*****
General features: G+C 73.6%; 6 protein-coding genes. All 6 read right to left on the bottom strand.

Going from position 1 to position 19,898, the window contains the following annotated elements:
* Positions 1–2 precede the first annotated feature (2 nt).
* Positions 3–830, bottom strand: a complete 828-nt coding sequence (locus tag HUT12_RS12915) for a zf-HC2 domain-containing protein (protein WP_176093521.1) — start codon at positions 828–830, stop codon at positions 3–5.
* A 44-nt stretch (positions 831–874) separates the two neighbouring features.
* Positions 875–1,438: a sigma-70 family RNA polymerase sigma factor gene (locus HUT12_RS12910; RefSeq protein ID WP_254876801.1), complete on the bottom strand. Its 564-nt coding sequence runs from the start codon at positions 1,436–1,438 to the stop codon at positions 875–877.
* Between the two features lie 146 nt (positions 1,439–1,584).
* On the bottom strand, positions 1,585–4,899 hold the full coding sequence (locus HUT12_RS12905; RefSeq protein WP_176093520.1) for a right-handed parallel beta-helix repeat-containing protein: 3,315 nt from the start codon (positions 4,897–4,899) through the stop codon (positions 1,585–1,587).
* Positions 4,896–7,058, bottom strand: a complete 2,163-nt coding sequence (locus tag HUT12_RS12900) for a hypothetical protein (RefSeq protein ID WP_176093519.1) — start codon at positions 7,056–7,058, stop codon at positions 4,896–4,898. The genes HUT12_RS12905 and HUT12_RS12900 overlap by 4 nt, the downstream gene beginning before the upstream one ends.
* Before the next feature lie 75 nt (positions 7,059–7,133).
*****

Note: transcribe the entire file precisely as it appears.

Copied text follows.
General features: G+C 73.6%; 6 protein-coding genes. All 6 read right to left on the bottom strand.

Going from position 1 to position 19,898, the window contains the following annotated elements:
* Positions 1–2 precede the first annotated feature (2 nt).
* Positions 3–830, bottom strand: a complete 828-nt coding sequence (locus tag HUT12_RS12915) for a zf-HC2 domain-containing protein (protein WP_176093521.1) — start codon at positions 828–830, stop codon at positions 3–5.
* A 44-nt stretch (positions 831–874) separates the two neighbouring features.
* Positions 875–1,438: a sigma-70 family RNA polymerase sigma factor gene (locus HUT12_RS12910; RefSeq protein ID WP_254876801.1), complete on the bottom strand. Its 564-nt coding sequence runs from the start codon at positions 1,436–1,438 to the stop codon at positions 875–877.
* Between the two features lie 146 nt (positions 1,439–1,584).
* On the bottom strand, positions 1,585–4,899 hold the full coding sequence (locus HUT12_RS12905; RefSeq protein WP_176093520.1) for a right-handed parallel beta-helix repeat-containing protein: 3,315 nt from the start codon (positions 4,897–4,899) through the stop codon (positions 1,585–1,587).
* Positions 4,896–7,058, bottom strand: a complete 2,163-nt coding sequence (locus tag HUT12_RS12900) for a hypothetical protein (RefSeq protein ID WP_176093519.1) — start codon at positions 7,056–7,058, stop codon at positions 4,896–4,898. The genes HUT12_RS12905 and HUT12_RS12900 overlap by 4 nt, the downstream gene beginning before the upstream one ends.
* Before the next feature lie 75 nt (positions 7,059–7,133).